Scratch is the quintessential platform for teaching kids about coding. This is what they use in Code Clubs across the land and it’s used widely in schools as well. The drag and drop approach used by block programming languages is great for teaching coding concepts and computation thinking but at a certain point, some kids are going to be interested in learning more or creating different kinds of things with their code.
A few people have asked me recently what I suggest for those who are ready to move on from Scratch. There are lots of different tools out there that can help young people who are interesting in developing their coding skills further but all of the different options can be a bit overwhelming (and some are better for learning than others).
An oft-repeated truth about programming languages it that once you’ve learnt one, picking up additional languages becomes easier. The concepts are a significant part of the required learning, the rest is
So rather than focus on which language to learn, it’s important to choose something that builds on their interests, something that has an active community that encourages sharing and collaboration. Remixing is a great incentiviser as well as an important learning tool.
And a fast pay off makes a big difference too. You want something that learners can see results from quickly. It’s no fun to work at something for hours without seeing any sort of outcome.
In fact, if we put together a quick checklist, it would be
- active community
- easily accessible
- the right tool for the job
- fast payoff
There are lots of different coding tools and resources aimed at children of different ages. Here we’ve focused on the ones that are aimed at the same sort of age group as Scratch. They’re also online or downloadable tools, so no offline learning resources such as Robot Turtles, Hello Ruby and Ozobot. We also prioritised free and/or open resources where possible.
Here are some different options to consider for creative coding with kids.
MIT App Inventor is a tool to help you learn the basics of developing mobile apps.
App Inventor 2 is the current version and is browser based so it can be used on any platform (Windows, Mac or Linux) in any browser aside from Internet Explorer..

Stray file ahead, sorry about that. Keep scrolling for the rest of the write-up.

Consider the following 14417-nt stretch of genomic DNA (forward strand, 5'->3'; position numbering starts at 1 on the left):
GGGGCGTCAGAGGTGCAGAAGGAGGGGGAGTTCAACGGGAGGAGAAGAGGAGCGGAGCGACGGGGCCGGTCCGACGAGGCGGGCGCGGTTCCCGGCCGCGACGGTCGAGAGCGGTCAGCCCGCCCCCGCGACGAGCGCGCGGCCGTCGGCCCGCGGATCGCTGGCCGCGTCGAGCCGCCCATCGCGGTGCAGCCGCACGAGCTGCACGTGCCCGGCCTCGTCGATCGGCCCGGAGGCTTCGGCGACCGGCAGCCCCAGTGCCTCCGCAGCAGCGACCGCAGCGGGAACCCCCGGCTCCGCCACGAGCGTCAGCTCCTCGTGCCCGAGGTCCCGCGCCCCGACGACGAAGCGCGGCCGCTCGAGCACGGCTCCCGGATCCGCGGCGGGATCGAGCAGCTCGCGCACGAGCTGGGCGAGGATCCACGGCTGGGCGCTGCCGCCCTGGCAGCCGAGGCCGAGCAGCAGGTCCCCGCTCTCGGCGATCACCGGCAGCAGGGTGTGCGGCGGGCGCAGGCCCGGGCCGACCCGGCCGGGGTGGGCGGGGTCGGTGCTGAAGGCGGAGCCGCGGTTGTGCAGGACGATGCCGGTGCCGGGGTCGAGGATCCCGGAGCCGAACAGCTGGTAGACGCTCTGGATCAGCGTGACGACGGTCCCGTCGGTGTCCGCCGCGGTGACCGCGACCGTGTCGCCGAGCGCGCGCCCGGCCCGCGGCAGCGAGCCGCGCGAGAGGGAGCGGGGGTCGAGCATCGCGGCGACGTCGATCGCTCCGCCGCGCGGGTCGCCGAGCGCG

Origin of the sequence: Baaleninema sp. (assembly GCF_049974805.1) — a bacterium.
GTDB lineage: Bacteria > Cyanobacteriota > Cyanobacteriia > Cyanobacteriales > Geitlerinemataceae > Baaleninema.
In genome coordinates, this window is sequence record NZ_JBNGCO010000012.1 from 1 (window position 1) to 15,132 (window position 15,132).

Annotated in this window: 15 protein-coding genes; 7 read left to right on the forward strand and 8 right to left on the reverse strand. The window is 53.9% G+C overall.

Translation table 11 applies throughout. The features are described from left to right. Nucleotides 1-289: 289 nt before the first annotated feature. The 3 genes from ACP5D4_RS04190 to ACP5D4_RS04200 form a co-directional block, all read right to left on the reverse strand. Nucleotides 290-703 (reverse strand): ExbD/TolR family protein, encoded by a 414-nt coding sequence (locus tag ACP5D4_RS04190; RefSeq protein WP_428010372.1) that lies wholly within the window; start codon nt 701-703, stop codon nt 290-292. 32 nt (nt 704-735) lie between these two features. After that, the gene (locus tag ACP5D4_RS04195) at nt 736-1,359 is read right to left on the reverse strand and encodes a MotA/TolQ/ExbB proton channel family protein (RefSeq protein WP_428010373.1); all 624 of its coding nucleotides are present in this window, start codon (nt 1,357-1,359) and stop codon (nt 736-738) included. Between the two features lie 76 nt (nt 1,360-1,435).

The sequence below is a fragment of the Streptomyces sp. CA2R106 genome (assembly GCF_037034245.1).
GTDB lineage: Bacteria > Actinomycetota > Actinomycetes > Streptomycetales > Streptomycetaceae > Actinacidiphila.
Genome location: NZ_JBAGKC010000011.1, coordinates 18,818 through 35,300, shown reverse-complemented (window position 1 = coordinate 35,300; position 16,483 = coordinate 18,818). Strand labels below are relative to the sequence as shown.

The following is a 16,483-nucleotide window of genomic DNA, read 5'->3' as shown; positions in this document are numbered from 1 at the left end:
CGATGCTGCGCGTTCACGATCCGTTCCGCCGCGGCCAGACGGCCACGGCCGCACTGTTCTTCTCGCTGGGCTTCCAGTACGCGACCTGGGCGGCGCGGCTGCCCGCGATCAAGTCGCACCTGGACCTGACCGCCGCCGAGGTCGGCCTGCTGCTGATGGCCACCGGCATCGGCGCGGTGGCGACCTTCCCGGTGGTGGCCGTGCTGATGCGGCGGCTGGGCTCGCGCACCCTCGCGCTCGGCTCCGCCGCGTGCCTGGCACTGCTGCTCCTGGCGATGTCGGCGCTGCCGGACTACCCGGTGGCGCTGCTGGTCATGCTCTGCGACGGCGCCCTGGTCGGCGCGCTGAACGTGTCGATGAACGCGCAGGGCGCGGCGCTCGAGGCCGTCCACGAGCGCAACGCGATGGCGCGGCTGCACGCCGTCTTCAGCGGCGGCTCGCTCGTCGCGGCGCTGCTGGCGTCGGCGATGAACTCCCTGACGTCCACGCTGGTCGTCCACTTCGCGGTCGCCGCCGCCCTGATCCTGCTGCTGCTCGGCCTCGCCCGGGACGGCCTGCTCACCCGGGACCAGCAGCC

AppInventor was originally developed by Google’s Mark Friedman and MIT Professor Hal Abelson co-led the development on sabbatical at Google but the project is now run by MIT’s Center for Mobile Learning.
Like Scratch, App Inventor is a block programming environment and has a huge amount of community education resources available.
The interface is a bit more complex and because it’s aimed at mobile development specifically, it combines interface design and block programming. There are a few more concepts to grasp that make it a natural progression for Scratch users.
You can even do live testing on a connected android device while you build apps via the MIT AI2 Companion app – it enables real-time debugging which is great for learning. If you don’t have an Android device, you can use the Android emulator for testing and development.
With Sonic Pi, you can learn to code creatively by composing or performing music.
Sonic Pi is a coding environment originally developed by Sam Aaron for Raspberry Pi but now available for any platform (Windows, Mac, Linux). The great thing about Sonic Pi is that it’s easy to get started and it’s a ‘Live Coding Music Synth’ so you can learn to code while creating music using samples, different instruments, beats and loops. Super cool.
There’s even an in-built tutorial to help you on your way to coding your own music.
The way Scratch uses sprites and backdrops is a good introduction to game creation that can be useful when shifting to more advanced game creation software such as Yoyo Games’ Game Maker. There’s a free version of GameMaker Studio available though it’s only compatible with Windows computers.
Within the programme there are a range of Demo or Tutorials.available for different categories of games.There are also some introductory videos available to help get started with GameMaker and a whole range of community resources available on YouTube.
You can create games either through using the drag and drop interface or code games using the GML (GameMake Language) so it’s good for all levels of experience.
While GameMaker studio is great for teens, there are other options out there for younger kids interested in creating games.
There are loads of learning resources in the WebMaker community too.
Check out the Remixable projects like the Keep Calm Poster or the Current Events Comic.
Honourable mentions …
These resources are also worth checking out.
Hackety Hack is a downloadable program to teach kids the ruby programming language.
Minecraft Pi is another good option for Minecraft fans if you’ve got access to Raspberry Pis. Minecraft Pi was developed as an educational tool and you can make modifications using the Python interface.
But what about the Micro:bit
Hmm… I’m still on the fence about the Microbit, produced by the BBC (with about a gazillion partner organisations), as an effective learning resource but I’ve only been playing with it for a week or two.
It comes with the choice of 4 programming environments, none of which really complete with the above options – though it falls more on the physical computing side of things and so is a decent alternative to the PicoBoard (which works with Scratch). It’s still in beta so one to watch as it develops.